According to the Pew report, USDA’s Food Safety and Inspection Service (FSIS) issued a public health alert for the March 2013 outbreak, but did not do so for the first occurrence. FSIS has also failed to ask Foster Farms to issue a recall or stop shipping potentially contaminated products in connection to either outbreak.

Even though over 42,000 annual cases of salmonella are reported to public health officials, CDC estimates that actual infections may be much higher. 

Despite what is currently known about salmonella, Pew found that existing federal regulations for poultry production do not treat salmonella as a significant public health threat in the same way they do other pathogens like E. coli.

For example, only whole chickens are subject to FSIS salmonella performance standards, which set limits on salmonella contamination. Despite being sold and purchased more widely than whole chickens, however, there are no salmonella performance standards—and therefore no limits on salmonella contamination—for chicken parts.

Additionally, Pew found that FSIS does not have the power to close a plant based on results of salmonella testing. Testing is only performed once per year and plants are given advance notice. Moreover, “best performing” plants are only tested once every two years. 

Pew also found that FSIS imposes no regulations at the farm level to reduce salmonella contamination before slaughter, where chickens are likely to come in contact with fecal matter that may adhere to skin and end up on a consumer’s plate. Under current regulations, poultry plants are not required to consider salmonella as a “hazard likely to occur,” or a risk that should be controlled during production.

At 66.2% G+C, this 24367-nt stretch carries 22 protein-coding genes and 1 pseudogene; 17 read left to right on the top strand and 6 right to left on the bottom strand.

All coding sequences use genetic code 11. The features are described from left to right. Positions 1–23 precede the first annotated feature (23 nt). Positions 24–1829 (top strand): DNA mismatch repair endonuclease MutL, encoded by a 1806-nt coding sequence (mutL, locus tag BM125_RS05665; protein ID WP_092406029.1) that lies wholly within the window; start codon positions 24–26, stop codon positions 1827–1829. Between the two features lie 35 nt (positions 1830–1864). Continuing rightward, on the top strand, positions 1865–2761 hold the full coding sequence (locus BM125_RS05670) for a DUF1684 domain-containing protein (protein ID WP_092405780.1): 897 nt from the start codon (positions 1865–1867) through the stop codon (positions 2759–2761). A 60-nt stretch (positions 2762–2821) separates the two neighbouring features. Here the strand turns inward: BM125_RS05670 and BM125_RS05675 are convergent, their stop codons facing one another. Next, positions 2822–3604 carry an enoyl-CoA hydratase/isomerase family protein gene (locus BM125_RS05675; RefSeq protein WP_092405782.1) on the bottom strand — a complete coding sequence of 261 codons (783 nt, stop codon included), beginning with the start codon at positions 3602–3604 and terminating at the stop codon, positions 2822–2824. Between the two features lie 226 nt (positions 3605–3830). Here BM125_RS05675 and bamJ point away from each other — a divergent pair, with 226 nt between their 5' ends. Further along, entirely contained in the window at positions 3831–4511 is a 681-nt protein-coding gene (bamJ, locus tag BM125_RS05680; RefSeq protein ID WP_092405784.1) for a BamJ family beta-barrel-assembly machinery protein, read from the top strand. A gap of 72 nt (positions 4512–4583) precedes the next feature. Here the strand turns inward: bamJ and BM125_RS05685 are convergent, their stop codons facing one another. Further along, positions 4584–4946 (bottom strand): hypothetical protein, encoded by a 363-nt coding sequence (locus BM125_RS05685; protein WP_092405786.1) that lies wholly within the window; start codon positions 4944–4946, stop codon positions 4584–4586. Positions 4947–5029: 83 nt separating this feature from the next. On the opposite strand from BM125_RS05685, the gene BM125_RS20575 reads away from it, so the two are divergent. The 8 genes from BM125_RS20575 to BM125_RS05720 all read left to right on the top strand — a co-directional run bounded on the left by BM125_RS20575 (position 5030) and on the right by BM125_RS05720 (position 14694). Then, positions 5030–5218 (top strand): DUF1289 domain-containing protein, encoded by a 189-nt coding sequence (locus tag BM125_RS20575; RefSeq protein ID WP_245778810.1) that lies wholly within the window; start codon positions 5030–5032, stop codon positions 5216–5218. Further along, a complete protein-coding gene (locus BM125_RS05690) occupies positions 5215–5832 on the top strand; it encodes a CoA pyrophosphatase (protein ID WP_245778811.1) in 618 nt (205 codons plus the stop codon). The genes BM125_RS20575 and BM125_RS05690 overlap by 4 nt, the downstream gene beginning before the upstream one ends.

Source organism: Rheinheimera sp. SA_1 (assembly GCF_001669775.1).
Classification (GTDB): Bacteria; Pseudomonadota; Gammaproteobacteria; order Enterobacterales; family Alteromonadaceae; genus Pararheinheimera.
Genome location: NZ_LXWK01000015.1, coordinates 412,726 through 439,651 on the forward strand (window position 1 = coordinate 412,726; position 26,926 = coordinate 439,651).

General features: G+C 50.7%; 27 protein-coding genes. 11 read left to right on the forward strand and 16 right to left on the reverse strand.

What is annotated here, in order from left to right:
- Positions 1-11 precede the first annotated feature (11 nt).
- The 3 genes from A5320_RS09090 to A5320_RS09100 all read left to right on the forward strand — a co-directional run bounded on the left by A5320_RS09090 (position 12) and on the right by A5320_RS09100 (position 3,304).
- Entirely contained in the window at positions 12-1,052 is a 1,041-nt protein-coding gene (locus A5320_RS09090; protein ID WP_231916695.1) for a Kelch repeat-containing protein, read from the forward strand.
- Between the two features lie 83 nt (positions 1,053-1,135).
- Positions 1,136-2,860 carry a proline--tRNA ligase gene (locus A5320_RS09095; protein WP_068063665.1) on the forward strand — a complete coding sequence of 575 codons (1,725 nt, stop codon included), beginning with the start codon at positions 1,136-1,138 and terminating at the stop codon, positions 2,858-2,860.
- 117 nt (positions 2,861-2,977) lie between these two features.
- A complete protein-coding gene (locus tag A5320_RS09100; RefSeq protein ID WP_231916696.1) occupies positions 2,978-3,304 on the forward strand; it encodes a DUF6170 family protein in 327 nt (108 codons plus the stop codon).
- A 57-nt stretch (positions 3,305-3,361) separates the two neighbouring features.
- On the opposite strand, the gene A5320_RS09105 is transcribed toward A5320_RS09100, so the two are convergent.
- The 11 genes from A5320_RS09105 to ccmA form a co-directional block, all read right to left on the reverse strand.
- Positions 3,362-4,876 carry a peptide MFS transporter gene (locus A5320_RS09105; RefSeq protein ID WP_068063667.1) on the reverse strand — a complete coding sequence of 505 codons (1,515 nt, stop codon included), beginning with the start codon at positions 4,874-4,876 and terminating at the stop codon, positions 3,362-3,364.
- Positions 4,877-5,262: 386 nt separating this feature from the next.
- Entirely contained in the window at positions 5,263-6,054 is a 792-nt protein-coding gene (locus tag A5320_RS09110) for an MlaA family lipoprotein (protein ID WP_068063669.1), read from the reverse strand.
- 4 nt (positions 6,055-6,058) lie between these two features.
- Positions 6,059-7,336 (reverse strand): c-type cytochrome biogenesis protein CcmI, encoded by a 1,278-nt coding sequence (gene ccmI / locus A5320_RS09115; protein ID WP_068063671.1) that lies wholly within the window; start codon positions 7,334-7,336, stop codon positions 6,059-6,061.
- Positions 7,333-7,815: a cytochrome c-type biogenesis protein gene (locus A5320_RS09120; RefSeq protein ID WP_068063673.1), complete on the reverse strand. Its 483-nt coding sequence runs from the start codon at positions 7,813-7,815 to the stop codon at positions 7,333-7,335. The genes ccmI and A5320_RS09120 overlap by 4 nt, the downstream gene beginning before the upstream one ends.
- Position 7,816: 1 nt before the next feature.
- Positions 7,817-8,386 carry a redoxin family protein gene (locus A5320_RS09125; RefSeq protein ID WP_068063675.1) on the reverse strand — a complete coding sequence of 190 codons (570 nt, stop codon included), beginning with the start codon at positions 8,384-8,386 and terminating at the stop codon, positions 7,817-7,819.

Both studies proposed stricter oversight by USDA and urged Congress to pass legislation granting the agency more power, including mandatory recall authority, which, unlike the Food and Drug Administration (FDA), USDA currently does not have.

Given that USDA has proposed to reduce the number of inspections and allow poultry processing plants to speed up productions lines, more salmonella outbreaks are likely in the future unless policies change.

Why buy organic?

One surprising result of the Consumer Reports study was that harmful and antibiotic resistant bacteria were also found in samples labeled antibiotic-free and organic. This is attributed in part to a loophole that allows farmers to use antibiotics in eggs up to the first day of life, even in chickens later grown as “organic.”

In a letter to Tom Vilsack, U.S. Agriculture Secretary, Consumer Reports’ advocacy arm stresses the importance of eliminating this loophole, reports Politico.

Even though in terms of bacteria there is no apparent advantage to spending the extra money on chicken labeled antibiotic free or organic, Consumer Reports suggests buying organic and antibiotic free despite the price difference because buying these products supports farmers who do not use antibiotics unnecessarily and helps preserve the effectiveness of these drugs.